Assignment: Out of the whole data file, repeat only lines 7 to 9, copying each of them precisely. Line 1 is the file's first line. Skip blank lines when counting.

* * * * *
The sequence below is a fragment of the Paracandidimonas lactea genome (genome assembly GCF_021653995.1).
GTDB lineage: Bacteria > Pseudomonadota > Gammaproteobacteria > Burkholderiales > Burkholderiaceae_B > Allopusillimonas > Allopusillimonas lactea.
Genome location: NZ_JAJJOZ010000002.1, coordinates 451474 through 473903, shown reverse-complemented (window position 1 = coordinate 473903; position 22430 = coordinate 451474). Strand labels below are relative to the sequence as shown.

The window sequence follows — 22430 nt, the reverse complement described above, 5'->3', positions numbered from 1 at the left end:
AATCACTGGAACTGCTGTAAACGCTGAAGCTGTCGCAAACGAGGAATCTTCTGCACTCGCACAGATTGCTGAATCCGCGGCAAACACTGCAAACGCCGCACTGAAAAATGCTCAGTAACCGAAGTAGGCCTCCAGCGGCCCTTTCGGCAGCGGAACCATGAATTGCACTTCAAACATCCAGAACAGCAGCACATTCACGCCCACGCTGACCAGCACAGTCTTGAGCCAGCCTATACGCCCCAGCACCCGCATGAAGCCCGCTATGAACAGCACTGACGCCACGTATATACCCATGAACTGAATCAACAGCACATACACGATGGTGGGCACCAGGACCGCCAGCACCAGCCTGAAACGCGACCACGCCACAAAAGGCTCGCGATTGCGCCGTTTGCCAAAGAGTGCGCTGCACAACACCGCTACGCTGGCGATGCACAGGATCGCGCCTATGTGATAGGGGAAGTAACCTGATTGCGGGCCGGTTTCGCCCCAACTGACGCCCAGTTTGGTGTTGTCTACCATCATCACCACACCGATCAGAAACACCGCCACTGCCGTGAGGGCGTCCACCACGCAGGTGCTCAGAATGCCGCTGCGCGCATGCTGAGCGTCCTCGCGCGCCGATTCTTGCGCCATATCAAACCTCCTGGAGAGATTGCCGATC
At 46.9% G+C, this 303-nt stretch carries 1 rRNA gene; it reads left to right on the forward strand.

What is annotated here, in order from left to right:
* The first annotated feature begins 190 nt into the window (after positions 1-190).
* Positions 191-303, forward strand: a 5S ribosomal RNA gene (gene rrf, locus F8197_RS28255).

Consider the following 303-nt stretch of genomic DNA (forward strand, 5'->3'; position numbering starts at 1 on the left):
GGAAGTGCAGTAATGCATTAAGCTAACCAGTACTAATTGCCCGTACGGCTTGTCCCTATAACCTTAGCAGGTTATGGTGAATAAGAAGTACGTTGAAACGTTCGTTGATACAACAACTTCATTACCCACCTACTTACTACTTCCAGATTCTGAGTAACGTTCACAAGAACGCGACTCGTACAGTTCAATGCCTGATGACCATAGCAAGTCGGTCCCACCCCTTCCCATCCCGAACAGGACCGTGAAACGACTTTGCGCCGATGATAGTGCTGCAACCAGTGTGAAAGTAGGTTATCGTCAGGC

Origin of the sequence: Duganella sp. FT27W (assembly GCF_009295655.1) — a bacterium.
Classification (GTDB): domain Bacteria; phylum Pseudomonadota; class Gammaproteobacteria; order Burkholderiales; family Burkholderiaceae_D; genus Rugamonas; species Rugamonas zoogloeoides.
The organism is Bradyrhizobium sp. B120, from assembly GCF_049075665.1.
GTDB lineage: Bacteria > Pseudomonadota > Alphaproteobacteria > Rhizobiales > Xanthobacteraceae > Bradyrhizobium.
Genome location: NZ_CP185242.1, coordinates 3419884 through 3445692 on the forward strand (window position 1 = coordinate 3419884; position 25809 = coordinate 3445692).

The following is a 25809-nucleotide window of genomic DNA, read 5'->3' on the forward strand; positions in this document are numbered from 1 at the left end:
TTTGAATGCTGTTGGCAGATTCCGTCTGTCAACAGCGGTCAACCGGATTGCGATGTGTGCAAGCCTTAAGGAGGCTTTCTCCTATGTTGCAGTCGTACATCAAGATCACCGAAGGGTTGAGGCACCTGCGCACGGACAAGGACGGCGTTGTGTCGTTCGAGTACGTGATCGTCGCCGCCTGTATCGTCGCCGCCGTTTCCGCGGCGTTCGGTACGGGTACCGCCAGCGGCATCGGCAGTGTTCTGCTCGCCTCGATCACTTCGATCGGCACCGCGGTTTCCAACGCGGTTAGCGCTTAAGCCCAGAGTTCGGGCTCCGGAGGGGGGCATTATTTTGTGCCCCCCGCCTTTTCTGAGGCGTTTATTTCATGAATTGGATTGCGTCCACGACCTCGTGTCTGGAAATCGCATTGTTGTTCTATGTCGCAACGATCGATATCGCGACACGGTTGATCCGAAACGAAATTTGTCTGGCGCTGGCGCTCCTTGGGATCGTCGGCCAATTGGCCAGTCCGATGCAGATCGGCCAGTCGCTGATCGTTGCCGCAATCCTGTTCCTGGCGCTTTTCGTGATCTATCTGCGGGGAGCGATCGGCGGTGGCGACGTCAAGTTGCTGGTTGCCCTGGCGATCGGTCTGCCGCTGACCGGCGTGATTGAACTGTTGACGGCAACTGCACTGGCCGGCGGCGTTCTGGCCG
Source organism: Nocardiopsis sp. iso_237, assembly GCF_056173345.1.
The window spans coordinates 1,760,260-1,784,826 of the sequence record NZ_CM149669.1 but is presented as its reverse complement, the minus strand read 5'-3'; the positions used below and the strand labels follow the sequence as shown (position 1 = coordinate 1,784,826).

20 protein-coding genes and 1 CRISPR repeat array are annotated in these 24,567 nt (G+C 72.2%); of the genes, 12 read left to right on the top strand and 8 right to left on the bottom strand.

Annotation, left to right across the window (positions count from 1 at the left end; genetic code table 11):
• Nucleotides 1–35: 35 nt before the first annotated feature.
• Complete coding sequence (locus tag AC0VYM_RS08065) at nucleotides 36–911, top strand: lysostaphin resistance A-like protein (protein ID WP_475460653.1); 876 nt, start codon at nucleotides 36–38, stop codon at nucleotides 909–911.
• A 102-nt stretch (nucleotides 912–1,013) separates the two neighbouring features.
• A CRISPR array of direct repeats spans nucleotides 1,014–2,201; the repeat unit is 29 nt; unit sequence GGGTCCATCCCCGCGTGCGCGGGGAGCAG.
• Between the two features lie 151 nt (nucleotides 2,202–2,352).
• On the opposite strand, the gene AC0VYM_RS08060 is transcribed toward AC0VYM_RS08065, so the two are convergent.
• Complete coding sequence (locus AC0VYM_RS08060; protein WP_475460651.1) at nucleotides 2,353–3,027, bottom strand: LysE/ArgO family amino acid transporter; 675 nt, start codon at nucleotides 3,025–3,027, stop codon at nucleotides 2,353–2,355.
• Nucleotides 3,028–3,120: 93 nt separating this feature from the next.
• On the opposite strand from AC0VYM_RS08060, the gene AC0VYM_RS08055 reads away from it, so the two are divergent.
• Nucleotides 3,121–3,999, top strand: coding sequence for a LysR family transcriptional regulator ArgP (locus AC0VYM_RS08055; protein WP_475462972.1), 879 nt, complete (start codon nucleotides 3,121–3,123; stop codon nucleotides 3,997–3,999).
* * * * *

What is annotated here, in order from left to right:
* The first annotated feature begins 190 nt into the window (after positions 1-190).
* Positions 191-303, forward strand: a 5S ribosomal RNA gene (gene rrf, locus F8197_RS28255).